A question or a challenge? From a personal perspective, the study of economics has provided me with a systematic framework for analyzing, researching, writing, and teaching about a wide array financial and regional economic issues. Economics has provided me with a methodology for understanding and making sense of our complex environment. As a Federal Reserve economist, one of my responsibilities is to share that knowledge through publications, presentations, and Web-based products, so that it may be beneficial to others.
However, enough from Dr. Econ. Let's defer to Professors Paul A. Samuelson and William D. Nordhaus, who define economics as follows in the 1998 edition of their well-known text, Economics:
Economics is the study of how societies use scarce resources to produce valuable commodities and distribute them among different people.
Behind this definition are two key ideas in economics: that goods are scarce and that society must use its resources efficiently. Indeed, economics is an important subject because of the fact of scarcity and the desire for efficiency.
Samuelson and Nordhaus also provide some insights into the role of economists in Chapter 1 of their book. They declare that, "Throughout the world economists are laboring to collect data and improve our understanding of economic trends." Moreover, as they note, economists are studying and trying to explain a wide and expanding array of activities, ranging from international trade to unemployment and inflation, from investing retirement funds to controlling pollution. Economic analysis, both theoretical and empirical, can generate important insights into individual and aggregate behavior and relationships, and help in society's efforts to use scarce resources in a more efficient manner.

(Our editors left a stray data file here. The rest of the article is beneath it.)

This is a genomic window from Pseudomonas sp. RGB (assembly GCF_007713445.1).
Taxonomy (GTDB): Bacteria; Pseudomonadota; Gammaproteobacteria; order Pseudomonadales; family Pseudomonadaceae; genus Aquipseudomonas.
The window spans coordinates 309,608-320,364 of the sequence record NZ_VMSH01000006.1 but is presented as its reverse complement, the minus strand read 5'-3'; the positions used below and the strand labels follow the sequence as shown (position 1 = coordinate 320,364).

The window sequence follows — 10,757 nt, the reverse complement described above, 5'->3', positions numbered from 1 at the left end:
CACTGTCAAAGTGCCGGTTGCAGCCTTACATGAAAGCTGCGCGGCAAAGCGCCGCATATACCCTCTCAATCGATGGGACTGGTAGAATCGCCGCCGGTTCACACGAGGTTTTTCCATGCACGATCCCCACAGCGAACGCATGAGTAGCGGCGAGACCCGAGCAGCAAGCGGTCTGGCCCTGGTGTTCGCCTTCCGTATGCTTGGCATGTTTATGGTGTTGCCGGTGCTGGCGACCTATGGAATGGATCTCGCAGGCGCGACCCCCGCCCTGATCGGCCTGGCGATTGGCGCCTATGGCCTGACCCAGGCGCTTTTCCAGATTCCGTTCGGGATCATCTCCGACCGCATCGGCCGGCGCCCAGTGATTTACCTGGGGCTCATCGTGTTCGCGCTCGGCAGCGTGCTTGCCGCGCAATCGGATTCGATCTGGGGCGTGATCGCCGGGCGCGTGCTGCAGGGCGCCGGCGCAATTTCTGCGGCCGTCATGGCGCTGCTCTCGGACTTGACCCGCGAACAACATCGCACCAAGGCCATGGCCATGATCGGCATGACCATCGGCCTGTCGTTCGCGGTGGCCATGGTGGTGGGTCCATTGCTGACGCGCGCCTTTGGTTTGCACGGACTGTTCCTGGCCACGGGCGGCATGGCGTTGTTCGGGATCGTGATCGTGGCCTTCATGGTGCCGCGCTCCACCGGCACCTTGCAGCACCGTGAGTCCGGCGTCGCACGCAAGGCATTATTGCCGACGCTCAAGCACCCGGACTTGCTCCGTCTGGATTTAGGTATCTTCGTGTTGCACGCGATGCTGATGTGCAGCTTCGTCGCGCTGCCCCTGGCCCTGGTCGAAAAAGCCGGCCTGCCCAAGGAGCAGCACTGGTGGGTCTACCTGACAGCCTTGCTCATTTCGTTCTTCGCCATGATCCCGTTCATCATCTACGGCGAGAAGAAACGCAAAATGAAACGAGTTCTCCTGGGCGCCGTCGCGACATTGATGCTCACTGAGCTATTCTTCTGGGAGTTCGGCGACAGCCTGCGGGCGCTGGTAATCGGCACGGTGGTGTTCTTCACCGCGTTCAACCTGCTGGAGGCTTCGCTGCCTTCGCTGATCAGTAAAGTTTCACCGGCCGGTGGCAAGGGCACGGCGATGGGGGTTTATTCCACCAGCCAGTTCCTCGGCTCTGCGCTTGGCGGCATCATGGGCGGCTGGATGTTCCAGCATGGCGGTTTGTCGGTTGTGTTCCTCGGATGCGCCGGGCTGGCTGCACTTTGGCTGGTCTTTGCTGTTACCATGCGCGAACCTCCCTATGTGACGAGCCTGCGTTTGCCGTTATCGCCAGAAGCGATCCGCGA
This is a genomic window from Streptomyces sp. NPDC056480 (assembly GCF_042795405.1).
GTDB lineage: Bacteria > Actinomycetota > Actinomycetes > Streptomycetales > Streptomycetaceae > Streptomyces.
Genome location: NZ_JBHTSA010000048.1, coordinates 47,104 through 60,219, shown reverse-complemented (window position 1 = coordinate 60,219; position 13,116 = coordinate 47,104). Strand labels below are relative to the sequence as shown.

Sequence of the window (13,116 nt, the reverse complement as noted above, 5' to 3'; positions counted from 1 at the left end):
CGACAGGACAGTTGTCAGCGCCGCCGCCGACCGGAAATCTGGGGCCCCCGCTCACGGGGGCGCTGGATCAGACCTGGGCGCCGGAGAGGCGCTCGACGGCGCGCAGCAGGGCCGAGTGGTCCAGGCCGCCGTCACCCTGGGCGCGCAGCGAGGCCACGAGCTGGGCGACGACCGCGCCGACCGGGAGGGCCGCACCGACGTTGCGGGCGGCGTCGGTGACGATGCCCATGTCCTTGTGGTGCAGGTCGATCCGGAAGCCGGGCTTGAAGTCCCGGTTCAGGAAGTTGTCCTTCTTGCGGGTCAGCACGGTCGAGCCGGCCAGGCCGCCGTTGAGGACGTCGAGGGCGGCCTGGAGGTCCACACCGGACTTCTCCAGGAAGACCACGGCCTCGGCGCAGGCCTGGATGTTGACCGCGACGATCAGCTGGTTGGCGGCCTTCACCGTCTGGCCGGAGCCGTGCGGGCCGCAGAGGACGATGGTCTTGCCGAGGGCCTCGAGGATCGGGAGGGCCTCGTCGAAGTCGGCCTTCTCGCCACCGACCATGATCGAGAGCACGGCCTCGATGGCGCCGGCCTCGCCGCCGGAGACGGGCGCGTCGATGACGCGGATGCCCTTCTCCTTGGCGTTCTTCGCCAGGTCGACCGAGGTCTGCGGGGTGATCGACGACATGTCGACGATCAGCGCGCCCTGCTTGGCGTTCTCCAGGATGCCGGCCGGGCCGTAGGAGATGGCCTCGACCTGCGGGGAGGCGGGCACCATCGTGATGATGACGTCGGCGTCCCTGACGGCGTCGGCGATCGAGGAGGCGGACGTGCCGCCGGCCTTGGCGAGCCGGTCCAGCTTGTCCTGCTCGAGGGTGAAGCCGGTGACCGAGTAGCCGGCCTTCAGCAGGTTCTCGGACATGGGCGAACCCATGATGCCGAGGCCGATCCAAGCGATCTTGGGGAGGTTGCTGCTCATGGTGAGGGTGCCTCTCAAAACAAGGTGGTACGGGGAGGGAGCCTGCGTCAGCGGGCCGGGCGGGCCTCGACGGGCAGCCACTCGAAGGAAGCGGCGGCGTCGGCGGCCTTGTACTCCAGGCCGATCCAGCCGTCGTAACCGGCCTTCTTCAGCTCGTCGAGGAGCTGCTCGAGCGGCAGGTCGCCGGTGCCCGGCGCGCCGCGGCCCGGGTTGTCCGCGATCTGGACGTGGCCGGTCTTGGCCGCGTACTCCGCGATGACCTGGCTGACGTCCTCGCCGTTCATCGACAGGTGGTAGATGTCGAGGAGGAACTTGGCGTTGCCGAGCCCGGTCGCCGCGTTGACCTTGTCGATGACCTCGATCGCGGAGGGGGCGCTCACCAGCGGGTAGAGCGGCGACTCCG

Samuelson and Nordhaus also have an answer to the second part of your question about the need for economists, when they write:
You might well ask, What is the purpose of this army of economists measuring, analyzing, and calculating? The ultimate goal of economic science is to improve the living conditions of people in their everyday lives. Increasing the gross domestic product is not just a numbers game. Higher incomes mean good food, warm houses, and hot water. They mean safe drinking water and inoculations against the perennial plagues of humanity.
Thanks for asking!
Samuelson, Paul A., and William D. Nordhaus. 1998. Economics. Boston, The McGraw-Hill Companies, Inc., Chapter 1, pages 3-7.
Baumol, William J., and Alan S. Blinder. 1988. Economics: Policy and Principle. Harcourt Brace Jovanovich, Inc., Chapter 1.
Personal Financial Education, FederalReserveEducation.org, 2003